THE Princess of Wales appears to be directly responsible for the super-chic new image in European maternity clothes. Since her marriage, the princess has been acknowledged as a leading fashion light in Great Britain, and her maternity wardrobes exerted influence even across The Channel as French designers watched the two royal pregnancies as carefuly as any anxious father-to-be. Today the old theory of loose, shapeless smocks and tents naively intended to disguise the coming event is as outmoded as the Victorian corsets worn in the 19th century, when no woman more than three-months pregnant would dream of appearing in public. Now it's a matter of pride, showing off rather than hiding the happy fact. Many maternity silhouettes even take on belts, which were formerly a No. 1 decree on the list of ``no-nos.''
In France there are over 800,000 births each year, and the mothers are getting progressively younger along with the fashions. Each woman buys an average of three maternity dresses chosen primarily for fit and cut rather than any specific size. Two-piece styles are deemed most comfortable and best for the last two months. New priorities include pretty prints for summer, bright colors, imaginative fabrics, and good detailing, not to mention reasonable prices that will not scorch the checkbook.
Sportswear exerts a strong influence on daywear, with loose middies and tunics teaming with cleverly cut trousers designed with expandable crisscross straps at the front. Many women continue working through at least half their pregnancy, and skirts are considered better for the office, with latest models scaled to the longer mid-calf lengths.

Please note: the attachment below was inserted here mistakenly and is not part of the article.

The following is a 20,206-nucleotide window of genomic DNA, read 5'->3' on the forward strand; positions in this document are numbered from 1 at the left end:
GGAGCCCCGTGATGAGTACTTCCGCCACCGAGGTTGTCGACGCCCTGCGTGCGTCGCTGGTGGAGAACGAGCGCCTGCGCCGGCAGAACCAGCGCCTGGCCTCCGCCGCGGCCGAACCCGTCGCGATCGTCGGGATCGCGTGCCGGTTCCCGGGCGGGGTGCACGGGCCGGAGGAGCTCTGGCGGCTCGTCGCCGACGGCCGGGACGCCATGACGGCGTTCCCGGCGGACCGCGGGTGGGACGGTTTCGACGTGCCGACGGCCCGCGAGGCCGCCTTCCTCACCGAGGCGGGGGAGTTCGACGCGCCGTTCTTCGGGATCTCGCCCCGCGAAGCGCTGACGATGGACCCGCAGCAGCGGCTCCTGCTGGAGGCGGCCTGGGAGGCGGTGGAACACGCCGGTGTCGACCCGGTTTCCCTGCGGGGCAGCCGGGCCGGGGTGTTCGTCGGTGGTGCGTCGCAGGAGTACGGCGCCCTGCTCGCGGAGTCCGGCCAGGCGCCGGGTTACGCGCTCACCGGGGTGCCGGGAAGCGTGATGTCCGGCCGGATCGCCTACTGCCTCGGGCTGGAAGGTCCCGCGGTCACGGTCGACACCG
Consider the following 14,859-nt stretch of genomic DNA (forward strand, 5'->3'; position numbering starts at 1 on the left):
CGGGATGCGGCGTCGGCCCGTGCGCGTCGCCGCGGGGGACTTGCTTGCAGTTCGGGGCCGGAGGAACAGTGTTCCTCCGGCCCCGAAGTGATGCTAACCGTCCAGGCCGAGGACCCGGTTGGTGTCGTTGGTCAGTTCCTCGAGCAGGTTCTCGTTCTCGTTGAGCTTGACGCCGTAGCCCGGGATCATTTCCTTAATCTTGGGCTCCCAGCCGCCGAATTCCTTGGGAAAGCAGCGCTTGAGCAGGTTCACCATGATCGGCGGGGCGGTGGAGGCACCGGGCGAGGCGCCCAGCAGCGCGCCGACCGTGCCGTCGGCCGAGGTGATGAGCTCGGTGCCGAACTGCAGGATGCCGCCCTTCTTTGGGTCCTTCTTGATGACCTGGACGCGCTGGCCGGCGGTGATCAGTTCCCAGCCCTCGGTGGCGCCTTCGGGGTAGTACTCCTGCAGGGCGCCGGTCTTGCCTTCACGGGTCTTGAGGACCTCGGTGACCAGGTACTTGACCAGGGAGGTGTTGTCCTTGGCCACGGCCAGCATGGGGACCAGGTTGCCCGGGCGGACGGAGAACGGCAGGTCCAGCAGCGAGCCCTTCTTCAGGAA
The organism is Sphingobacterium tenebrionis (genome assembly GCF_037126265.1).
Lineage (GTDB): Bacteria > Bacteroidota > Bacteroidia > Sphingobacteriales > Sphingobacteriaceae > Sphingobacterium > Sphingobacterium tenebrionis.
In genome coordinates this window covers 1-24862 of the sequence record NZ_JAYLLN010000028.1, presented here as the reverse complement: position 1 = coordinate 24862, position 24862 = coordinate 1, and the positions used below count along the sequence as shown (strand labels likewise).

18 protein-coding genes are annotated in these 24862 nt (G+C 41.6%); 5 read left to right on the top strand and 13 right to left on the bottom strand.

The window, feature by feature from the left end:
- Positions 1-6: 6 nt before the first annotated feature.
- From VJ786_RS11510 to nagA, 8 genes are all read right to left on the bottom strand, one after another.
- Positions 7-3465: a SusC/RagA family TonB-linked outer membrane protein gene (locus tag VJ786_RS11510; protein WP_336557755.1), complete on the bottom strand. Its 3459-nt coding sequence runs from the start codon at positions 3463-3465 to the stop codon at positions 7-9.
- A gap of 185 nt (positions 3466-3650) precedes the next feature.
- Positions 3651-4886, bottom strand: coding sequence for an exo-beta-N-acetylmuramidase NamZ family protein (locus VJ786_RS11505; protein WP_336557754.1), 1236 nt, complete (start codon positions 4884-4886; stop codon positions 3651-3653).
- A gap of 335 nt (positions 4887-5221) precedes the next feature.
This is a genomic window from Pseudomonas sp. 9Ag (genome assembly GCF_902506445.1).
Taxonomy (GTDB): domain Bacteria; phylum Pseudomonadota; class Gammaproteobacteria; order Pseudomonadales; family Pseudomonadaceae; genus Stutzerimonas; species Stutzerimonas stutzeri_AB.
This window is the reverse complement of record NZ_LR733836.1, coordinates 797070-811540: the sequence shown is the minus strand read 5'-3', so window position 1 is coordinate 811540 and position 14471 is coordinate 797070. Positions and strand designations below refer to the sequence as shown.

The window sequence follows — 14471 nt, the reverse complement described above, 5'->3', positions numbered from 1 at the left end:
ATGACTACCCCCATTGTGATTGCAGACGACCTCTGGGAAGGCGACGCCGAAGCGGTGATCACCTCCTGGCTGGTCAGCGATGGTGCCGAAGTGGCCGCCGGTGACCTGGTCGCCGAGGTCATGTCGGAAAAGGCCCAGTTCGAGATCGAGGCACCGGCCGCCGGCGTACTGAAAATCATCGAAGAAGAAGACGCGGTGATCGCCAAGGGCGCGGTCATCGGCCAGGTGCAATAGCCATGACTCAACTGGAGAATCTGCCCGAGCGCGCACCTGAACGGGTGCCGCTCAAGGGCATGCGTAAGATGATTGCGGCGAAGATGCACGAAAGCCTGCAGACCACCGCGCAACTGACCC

A chain of stores called Prenatal does the largest turnover in France, with six shops in Paris and 294 others scattered throughout the country. There's everything for mom and the baby, including such salient items as 190 tons of diapers sold last year. Prenatal's fashion approach is trendy, with many styles designed by that most versatile of all couturiers, Pierre Cardin, who is into everything from maternity attire to restaurants (Maxim's), plumbing, and candy boxes.
A second influential place for the ladies enceinte is Balloon, although some clients feel that the name has a slightly derogatory connotation. The shop was founded and is owned by a former journalist, Veronique Delachaux, who also does most of the designing. Mme. Delachaux inaugurated Balloon after the birth of her first child in 1971, when she claimed that she could not find a single attractive maternity dress in Paris. Here the emphasis is less on the expandable-type silhouettes than on adaptations of what's really happening in top couture and ready-to-wear collections, adapted to much larger sizes. Some of the fashions are so appealing that many clients go right on wearing them after the baby is born. Several women who are definitely not pregnant also shop at Balloon.
The funniest thing out at the collective ready-to-wear shows at the Porte de Versailles are the numerous firms dealing in maternity clothes and employing nonpregnant mannequins. The girls are provided with plump, round cushions attached to an elastic belt to strap on beneath the dresses. But when the working day is over, it's an instant transformation back to that wasp waistline.